Feb 18, 2023


 The proposed ban will limit freedom of choice and prevent the vitamin’s use in reducing Alzheimer’s risk and symptoms of premenstrual syndrome.

European authorities have moved another step closer in an attempt to greatly limit the daily amounts of vitamin B6 that consumers in the EU will be able to access in food supplements. Last Friday night (10 February), the European Food Safety Authority (EFSA) closed a public consultation that was open for only a month.

The consultation sought comments on its proposal to reduce the Tolerable Upper Level for vitamin B6, the maximum daily amount deemed safe for long-term use from all sources (i.e. food and supplements), to a paltry 12.5 mg per day.

This proposed new level is half the previous level set by the EFSA’s predecessor, the Scientific Committee on Food. It is also just one eighth of the amount deemed safe (100 mg/day) by the US equivalent, the National Academy of Medicine.

In its consultation response, the Alliance for Natural Health (ANH) Europe has highlighted gross irregularities in the scientific process being used by EFSA.

Scientific director, Robert Verkerk PhD, said,

“The remit given to EFSA by the Commission was to review the level based on new science and methodologies. Instead, EFSA ignored new methodologies and used old, discredited, or irrelevant science, including an old study on five beagle dogs conducted over 45 years ago.

Dr Verkerk added,

“Not only that, EFSA wants to apply this new level to all forms of vitamin B6 to protect people from any risk of peripheral neuropathy, despite this only having been linked to one form – pyridoxine – and then only when megadoses of 1000 mg have been taken over extended periods.”

ANH Europe asserts that it would be legally disproportionate if EU member states or the European Commission attempt to lower levels of all forms, especially the bioactive, coenzyme, pyridoxal 5’-phosphate form, based on this reduced TUL.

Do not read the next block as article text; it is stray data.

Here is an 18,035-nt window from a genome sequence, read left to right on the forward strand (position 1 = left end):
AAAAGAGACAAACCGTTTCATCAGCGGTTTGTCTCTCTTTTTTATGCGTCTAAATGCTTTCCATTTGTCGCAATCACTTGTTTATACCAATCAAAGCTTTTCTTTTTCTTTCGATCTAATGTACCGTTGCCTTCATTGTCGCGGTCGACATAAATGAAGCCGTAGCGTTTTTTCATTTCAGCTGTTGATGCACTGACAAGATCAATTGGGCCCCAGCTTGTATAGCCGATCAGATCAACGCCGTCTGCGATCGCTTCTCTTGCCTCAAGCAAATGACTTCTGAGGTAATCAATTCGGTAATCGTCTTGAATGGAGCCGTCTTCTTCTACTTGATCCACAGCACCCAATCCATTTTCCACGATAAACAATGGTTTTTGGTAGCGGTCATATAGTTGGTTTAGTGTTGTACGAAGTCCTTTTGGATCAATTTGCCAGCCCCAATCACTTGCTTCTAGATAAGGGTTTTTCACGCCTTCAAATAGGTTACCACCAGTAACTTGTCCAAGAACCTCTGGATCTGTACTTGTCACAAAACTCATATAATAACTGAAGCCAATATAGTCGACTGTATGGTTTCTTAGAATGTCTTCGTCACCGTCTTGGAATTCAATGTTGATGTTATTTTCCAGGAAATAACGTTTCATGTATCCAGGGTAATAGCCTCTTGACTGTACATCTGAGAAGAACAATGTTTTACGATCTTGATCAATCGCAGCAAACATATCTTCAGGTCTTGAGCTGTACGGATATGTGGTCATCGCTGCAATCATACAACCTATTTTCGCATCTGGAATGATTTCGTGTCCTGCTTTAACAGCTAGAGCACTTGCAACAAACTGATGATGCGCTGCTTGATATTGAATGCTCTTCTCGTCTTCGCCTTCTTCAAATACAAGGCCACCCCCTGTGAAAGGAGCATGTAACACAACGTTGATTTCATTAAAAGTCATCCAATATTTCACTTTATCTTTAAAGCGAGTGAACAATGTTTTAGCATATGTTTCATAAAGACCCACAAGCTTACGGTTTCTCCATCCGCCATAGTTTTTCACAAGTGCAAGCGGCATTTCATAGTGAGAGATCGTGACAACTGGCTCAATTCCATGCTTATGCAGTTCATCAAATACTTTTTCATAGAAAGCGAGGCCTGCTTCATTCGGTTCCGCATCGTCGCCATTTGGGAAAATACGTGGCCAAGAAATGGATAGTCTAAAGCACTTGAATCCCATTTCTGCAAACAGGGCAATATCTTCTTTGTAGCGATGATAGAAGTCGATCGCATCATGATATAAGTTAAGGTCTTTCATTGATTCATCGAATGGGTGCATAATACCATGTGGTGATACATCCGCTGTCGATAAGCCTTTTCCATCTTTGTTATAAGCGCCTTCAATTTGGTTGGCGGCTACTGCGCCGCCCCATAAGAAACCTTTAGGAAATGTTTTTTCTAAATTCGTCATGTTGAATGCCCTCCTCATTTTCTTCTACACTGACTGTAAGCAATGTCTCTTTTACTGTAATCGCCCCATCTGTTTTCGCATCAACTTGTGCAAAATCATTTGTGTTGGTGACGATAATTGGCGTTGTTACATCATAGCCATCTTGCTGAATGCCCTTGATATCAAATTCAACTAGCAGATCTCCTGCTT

Director of ANH Europe, Dr Nick van Ruiten, voiced grave concern over EFSA’s proposal, commenting,

“This is part of a very slippery slope for free choice and self-care in the EU. On the back of a conclusive body of science showing that higher dose B6, B12, folate and Omega-3 fatty acids lower the risk of cognitive decline and Alzheimer’s, as well as thousands of women relyingon B6 to relieve their PMS symptoms, EFSA’s proposal is nonsensical. Especially in view of the huge amount of data on the vitamin’s safety, especially when used in the coenzyme form.”

ANH Europe, and other organisations which criticised EFSA’s proposal, are hopeful that some adjustments will be made to EFSA’s final opinion. If not, this could soon lead national regulators to further lower their own limits. The European Commission has indicated its intention to push ahead with the harmonisation of vitamin and mineral levels across the EU, a plan that’s been on the drawing board since the passage of the EU Food Supplements Directive in 2002.

ANH Europe’s consultation response to EFSA can be downloaded below. END.

EFSA public consultation announcement on vitamin B6:

ANH Europe’s consultation response to EFSA’s consultation can be downloaded at the following link: